Youth Empowerment

THE government has been investing heavily in the development of human capital, especially as it relates to young people. This is indeed a positive and forward-looking step, given the critical role young people can, and do play in the exciting task of nation-building.

Young people comprise more than half of the total population, and the future belongs to them. Indeed, there is no better time in the country’s history to be young, given the enormous opportunities that now abound, thanks, in part, to the emergence of our evolving petroleum sector, but also to visionary leadership on the part of the PPP/C administration. Studies have shown that young people are much more adaptable to change, are less constrained by tradition, and are more likely to innovate and think, as it were, outside of the box.

The fact is that young people do play a decisive role in decision-making, starting from the very top with the election of President Ali, who is now ranked among the youngest individuals to hold the office of president in the region, and, for that matter, the world at large.

The same could be said of former President, Dr. Bharrat Jagdeo, who, at the time of his assumption of office as Executive President was the youngest in the country’s history, and the region. Both Dr. Ali and Dr. Jagdeo continue to play important leadership roles at the highest decision-making levels as President and Vice-president, respectively.

This is consistent with the strong emphasis placed by the PPP on the involvement of young people in leadership roles. Dr. Cheddi Jagan was still in his twenties when he won a seat in the Legislative Assembly in the 1947 elections, despite a limited franchise which prevented a significant number of working people from participating in the voting exercise, due to income and property restrictions. He subsequently became one of the youngest persons to have been elected as the colony’s Chief Minister and Premier.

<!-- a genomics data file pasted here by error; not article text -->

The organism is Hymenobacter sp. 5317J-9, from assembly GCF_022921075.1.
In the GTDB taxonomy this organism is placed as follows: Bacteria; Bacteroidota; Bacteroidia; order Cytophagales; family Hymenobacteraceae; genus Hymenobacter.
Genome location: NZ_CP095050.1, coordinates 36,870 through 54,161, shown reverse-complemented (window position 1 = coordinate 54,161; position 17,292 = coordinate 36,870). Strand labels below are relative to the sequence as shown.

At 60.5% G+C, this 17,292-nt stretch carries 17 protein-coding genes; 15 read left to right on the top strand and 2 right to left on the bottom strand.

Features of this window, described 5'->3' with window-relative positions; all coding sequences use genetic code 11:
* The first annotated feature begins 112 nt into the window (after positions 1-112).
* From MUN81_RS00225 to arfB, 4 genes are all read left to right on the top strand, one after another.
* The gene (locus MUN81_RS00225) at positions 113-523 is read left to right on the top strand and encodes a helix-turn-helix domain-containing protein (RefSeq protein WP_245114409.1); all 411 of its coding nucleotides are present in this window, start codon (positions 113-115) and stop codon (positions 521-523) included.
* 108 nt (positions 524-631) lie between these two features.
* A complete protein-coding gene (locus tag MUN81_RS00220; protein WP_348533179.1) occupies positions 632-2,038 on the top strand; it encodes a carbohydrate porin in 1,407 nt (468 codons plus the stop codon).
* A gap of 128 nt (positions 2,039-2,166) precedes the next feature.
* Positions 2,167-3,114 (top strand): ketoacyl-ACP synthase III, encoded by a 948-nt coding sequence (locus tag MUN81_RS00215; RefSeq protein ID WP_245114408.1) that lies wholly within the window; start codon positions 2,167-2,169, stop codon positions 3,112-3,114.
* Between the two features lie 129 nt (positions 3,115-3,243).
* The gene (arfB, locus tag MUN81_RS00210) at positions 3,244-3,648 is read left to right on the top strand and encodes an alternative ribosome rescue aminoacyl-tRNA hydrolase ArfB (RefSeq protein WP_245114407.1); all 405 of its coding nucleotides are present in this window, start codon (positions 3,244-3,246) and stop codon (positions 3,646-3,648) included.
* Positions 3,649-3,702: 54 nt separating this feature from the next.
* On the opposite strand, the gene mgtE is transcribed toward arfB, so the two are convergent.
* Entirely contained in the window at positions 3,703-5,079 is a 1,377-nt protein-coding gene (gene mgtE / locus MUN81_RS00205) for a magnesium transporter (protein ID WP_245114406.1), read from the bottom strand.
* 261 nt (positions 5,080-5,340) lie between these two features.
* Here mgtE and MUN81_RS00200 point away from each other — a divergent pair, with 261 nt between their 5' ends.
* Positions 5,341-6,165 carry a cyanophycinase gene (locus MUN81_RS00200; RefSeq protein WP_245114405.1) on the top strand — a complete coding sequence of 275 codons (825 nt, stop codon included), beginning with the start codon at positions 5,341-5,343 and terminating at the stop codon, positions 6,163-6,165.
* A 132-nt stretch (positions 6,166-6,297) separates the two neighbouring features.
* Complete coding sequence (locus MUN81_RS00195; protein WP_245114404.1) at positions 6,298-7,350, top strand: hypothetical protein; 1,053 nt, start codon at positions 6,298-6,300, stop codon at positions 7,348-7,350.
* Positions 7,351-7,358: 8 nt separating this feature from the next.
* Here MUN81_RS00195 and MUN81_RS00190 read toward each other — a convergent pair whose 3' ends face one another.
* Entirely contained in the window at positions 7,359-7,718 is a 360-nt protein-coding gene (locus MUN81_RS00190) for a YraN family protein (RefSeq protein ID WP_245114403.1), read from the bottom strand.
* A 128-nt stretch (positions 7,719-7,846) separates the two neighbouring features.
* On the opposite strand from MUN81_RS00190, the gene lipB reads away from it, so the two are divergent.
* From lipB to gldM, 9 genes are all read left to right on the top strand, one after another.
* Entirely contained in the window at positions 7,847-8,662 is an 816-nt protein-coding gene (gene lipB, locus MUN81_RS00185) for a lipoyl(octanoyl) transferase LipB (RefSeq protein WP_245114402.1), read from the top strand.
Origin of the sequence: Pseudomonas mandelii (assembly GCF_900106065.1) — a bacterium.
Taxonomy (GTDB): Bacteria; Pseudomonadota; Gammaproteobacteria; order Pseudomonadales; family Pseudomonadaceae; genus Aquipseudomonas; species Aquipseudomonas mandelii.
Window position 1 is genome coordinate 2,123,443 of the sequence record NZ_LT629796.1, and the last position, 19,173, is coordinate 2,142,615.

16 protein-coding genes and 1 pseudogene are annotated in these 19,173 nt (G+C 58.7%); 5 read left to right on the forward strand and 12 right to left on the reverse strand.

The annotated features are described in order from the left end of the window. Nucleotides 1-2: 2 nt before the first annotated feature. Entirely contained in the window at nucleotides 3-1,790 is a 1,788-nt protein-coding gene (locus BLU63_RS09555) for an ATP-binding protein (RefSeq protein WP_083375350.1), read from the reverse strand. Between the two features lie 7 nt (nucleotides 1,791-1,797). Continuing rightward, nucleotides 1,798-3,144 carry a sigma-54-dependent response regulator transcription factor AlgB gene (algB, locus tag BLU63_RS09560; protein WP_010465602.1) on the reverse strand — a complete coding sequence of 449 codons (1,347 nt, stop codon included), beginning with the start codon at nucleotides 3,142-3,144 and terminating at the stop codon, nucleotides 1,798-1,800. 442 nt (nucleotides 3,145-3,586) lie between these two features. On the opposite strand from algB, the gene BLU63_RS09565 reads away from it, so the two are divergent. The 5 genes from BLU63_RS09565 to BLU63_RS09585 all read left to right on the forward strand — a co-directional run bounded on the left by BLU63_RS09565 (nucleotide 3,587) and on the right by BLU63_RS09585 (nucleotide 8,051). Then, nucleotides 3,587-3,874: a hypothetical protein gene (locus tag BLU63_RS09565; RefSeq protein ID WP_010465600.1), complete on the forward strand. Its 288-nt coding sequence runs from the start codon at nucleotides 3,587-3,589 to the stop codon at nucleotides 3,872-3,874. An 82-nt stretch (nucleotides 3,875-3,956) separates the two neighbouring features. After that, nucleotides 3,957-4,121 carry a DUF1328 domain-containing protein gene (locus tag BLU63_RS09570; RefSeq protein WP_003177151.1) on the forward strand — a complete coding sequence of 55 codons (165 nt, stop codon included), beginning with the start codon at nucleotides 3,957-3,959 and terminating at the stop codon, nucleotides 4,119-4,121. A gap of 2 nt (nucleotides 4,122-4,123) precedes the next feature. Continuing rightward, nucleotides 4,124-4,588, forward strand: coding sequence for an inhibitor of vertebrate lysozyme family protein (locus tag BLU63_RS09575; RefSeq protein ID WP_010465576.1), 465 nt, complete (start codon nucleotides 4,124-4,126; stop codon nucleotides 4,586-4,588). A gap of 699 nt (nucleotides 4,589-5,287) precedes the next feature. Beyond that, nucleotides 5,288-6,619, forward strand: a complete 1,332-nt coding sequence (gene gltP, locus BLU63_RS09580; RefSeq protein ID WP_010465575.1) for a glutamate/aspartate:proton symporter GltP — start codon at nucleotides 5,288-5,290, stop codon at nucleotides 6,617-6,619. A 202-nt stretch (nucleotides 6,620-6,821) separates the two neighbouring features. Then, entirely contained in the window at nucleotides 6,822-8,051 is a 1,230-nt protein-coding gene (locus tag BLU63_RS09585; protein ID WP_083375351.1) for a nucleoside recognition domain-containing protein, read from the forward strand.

This tradition of involving young people in leadership roles has a long history, and is currently manifested in the composition of the current PPP/C Cabinet, which is, undoubtedly, the most youthful and energetic in the country’s history.

It is no exaggeration to state that the level of energy displayed by President Ali and his entire Cabinet is extraordinary, and has been a major contributory factor in the country’s transformation along the path of modernity and economic and social prosperity.

The fact is that young people are now provided with opportunities to realise their full potential in ways not hitherto possible. Through the GOAL programme, eligible Guyanese can now realise their dream of accessing higher education without having to place financial burdens on themselves or their families.

The same can be said of the National Youth Empowerment Programme administered by the Ministry of Labour through the Board of Industrial Training, where thousands of young Guyanese are trained in a variety of skill areas throughout the length and breadth of Guyana. Young people are also the beneficiaries of the social policies of the PPP/C administration, especially in the areas of housing and educational opportunities.

Guyana is going places with young people at the helm, which, along with the support and guidance of seniors, has catapulted the country to new and greater heights.
The frontiers of development are now rapidly expanding, driven by our political leaders. In all of this, the contribution of our young people has been highly significant, and with the renewed emphasis placed on youths by President Ali, their contributions to nation-building and governance will only be enhanced.

The fact is that the contributions of all Guyanese, regardless of race, colour, creed, religious or political affiliation, are needed if the full developmental potential is to be fully realised. We can only move forward as a society with all hands on board, a reality that has been fully recognised by President Ali as he envisaged a Guyana based on oneness and social cohesion, and one in which no Guyanese will be left behind.



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